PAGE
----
Janet Stone McGuigan, Greenwich Selectperson
On Tuesday, May 10, the Planning and Zoning Commission will hold a public hearing on its proposed Affordable Housing Plan (AHP), which will then come before the Board of Selectmen (BOS) at its meeting on Thursday, May 12, and once approved, before the Representative Town Meeting (RTM) at its June meeting.
I encourage the Greenwich community to inform itself about the AHP, which I plan to fully support.
Much has been said about the State statute 8-30g, which overrides local zoning requirements in exchange for developers setting aside 30 percent of a proposal’s units as affordable. I agree with critics that the statute has revealed its flaws, and that the list of 8-30g related proposals include many that are oversized for their intended locations.
However, it is unlikely that 8-30g will be modified or overturned any time soon, and 8-30g was never intended to be the only means for a town to create affordable housing.
After being presented with the AHP at Thursday’s Selectmen meeting, I’ll look forward to attending the Greenwich Historical Society’s “Discover Greenwich” program that evening. Greenwich has a history of creating affordable housing, and now more than ever this is a history that we need to continue. In a recent Greenwich Time edition that included coverage of a local rally against 8-30g, there was also an in-depth article featuring a home health aide who works 70 hours a week but often finds herself living out of her car because she cannot afford rent.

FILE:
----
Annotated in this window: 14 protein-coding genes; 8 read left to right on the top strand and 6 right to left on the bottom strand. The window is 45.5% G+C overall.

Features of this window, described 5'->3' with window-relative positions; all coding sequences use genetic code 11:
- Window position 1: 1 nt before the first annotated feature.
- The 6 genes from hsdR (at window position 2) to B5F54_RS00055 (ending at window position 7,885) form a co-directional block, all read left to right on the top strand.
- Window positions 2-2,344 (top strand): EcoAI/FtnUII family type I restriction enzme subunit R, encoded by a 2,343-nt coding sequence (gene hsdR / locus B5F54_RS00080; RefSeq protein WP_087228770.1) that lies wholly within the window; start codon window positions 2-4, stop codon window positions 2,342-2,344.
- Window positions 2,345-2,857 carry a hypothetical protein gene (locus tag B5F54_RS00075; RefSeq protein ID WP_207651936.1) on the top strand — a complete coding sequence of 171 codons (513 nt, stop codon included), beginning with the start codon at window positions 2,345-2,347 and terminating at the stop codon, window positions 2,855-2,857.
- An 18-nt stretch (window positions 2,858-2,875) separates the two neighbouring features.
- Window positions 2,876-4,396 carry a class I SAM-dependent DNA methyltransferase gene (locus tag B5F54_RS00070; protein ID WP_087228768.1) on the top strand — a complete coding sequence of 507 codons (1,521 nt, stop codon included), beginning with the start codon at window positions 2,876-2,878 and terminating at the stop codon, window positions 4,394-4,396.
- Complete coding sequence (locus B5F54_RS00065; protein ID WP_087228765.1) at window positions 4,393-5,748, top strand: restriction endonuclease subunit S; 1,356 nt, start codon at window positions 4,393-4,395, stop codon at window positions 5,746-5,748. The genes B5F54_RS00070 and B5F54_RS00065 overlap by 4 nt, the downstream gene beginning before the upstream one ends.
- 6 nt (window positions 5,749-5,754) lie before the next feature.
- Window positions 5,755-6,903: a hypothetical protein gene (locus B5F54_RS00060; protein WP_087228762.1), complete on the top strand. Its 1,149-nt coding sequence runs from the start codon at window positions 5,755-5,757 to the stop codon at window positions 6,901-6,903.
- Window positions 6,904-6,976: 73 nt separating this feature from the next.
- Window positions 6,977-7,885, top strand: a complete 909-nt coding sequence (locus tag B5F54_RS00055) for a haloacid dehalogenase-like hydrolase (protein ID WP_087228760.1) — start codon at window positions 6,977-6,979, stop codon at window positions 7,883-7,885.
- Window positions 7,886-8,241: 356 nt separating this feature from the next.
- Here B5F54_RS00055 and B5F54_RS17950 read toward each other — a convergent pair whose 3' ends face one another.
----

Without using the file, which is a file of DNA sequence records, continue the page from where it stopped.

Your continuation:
I could write about the need to care for everyone in a community, but this example illustrates that a lack of affordable and workforce housing is in no one’s interest.
As I write this letter, I am preparing to attend the RTM’s budget vote. I was disappointed that the BET cut the original earmark of $1.8 million for the recently created Affordable Housing Trust Fund – from the $30 million American Rescue Plan Act funding coming to the Town – down to $1.1 million, and of that conditioned $450k on matching private funds. But a trust fund between $650k and $1.55 million is just not a lot of money in the Greenwich real estate market.
These funds can be used to create assisted housing projects, which come under different rules than the 8-30g set asides.
I encourage any generous benefactors reading this to consider a donation to the Trust Fund, and I would argue that future Town budgets should also consider investments in the Trust Fund.
Meanwhile, I believe that as a community it is important that we focus on our housing needs, and that the AHP is the way forward.
Thank you to all who have worked so hard to create this excellent plan.